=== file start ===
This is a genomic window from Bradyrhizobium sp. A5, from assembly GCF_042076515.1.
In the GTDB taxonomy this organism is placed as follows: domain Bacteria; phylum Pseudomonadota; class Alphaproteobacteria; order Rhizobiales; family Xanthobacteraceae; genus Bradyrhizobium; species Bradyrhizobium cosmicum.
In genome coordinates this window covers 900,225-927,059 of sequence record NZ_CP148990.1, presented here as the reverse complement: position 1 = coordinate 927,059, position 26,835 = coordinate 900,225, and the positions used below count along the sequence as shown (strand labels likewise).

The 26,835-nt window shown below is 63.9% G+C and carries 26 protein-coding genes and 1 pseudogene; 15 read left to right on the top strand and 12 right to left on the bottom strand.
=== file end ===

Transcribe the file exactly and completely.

This is a genomic window from Bradyrhizobium sp. A5, from assembly GCF_042076515.1.
In the GTDB taxonomy this organism is placed as follows: domain Bacteria; phylum Pseudomonadota; class Alphaproteobacteria; order Rhizobiales; family Xanthobacteraceae; genus Bradyrhizobium; species Bradyrhizobium cosmicum.
In genome coordinates this window covers 900,225-927,059 of sequence record NZ_CP148990.1, presented here as the reverse complement: position 1 = coordinate 927,059, position 26,835 = coordinate 900,225, and the positions used below count along the sequence as shown (strand labels likewise).

The 26,835-nt window shown below is 63.9% G+C and carries 26 protein-coding genes and 1 pseudogene; 15 read left to right on the top strand and 12 right to left on the bottom strand.